*I’ve just realised that could be ambiguous. I don’t mean that all of the 10 are unworthy of being in such a list. A few definitely should be in anybody’s top 10. Several, however, are simply not in that sort of league.

**And before you say anything, I’ve added rel=nofollow to the link at the top. They ain’t gettin’ no pagerank from me.

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12 Responses to Time for a good demolition job

  1. trebolín says:

    One (1) non-Anglophone would have been a sweet little token of liberal intent.

  2. trebolín says:

    (One fears they have not sussed Herr Prof. Dr. Boethius P. von Korncrake)

  3. Tim Lacy says:

    I saw that Tenured Radical referred to the Top 100 blog the other day. Anyway, like you I saw that several entries were inactive. Plus, historians are short-shrifted. Blah. – TL

  4. John says:

    The Philosophy blogs aren’t well-chosen, either. And if the list is going to include the social sciences (Econ, Soc, Poli Sci), why not include Anthropology?

  5. Pingback: The Chutry Experiment » Top 100

  6. Janice says:

    I was kinda chagrined to end up on that list. Probably because I’d recently hosted the Carnivalesque — definitely there are lots more important and useful blogs out there that were missed.

  7. Mike Arnzen says:

    Like Dennis Jerz, I was hit with an e-mail alert of my presence on the list too. Immediately knew something was awry when the URL had a date structure of Oct 2005. I noticed the site was hosted by BizNiche and that it is a feeder to reviews of “online degree” programs like University of Phoenix. Not inherently bad, and some of the links ARE good ones, but the situation of the list is misleading, sketchy…or at least, highly problematic!

  8. Sharon says:

    Holy crap, I didn’t even notice that. Duh. Well, it excuses the inactive links, if not the other problems. Curious that it’s just got picked up now…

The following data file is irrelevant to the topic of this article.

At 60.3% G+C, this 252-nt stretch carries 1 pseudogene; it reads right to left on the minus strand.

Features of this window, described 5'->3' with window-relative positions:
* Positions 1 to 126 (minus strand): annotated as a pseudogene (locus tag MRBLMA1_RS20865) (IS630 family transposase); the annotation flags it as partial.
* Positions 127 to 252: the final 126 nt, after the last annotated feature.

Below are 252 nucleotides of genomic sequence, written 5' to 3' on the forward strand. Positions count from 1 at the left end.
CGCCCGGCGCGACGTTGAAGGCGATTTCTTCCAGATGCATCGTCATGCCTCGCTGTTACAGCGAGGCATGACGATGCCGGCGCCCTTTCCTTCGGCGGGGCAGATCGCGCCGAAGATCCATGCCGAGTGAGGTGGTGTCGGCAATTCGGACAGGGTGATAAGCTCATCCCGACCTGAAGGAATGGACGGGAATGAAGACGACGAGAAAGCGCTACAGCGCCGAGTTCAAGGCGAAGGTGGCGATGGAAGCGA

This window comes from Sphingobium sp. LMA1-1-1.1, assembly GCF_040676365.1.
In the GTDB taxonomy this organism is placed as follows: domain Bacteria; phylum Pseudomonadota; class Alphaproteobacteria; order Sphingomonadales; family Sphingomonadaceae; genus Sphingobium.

9. Sharon says:

    (And yet, I’ve just realised, even if it was originally posted back in 2005, it must have had *some* updating quite recently, since it lists Janice’s new site rather than her old one. So no excuse after all.)

  10. The point about ‘professor blogs’ is well-taken; it has resulted in an entire discipline (Classics/Ancient History) being ignored entirely as there aren’t really ANY Classics/Ancient History blogs written by profs — maybe some of the grad students who do the majority of blogging in this area have jobs now, but it is bizarre that such a major discipline — and one that feeds into practically every one of the others listed, gets no mention at all.

  11. sepoy says:

    The company is owned by the same business interest that owns other gems like criminaljusticedegreesguide.com, accrediteddldegrees.com, creditcardlowdown.com etc.

    The business model is fairly simple: scrap info out of publicly available govt. databases or other compendiums, slap a search mechanism on top, wait for people to link/notice and your page rank to climb up, sell or go Ad driven.

    This list of bloggers was most certainly created by an enterprising software house in Banglore.

  12. Kris says:

    I like your style!

    I had a look at the list myself and wondered if I was being too harsh thinking that it looked randomly generated.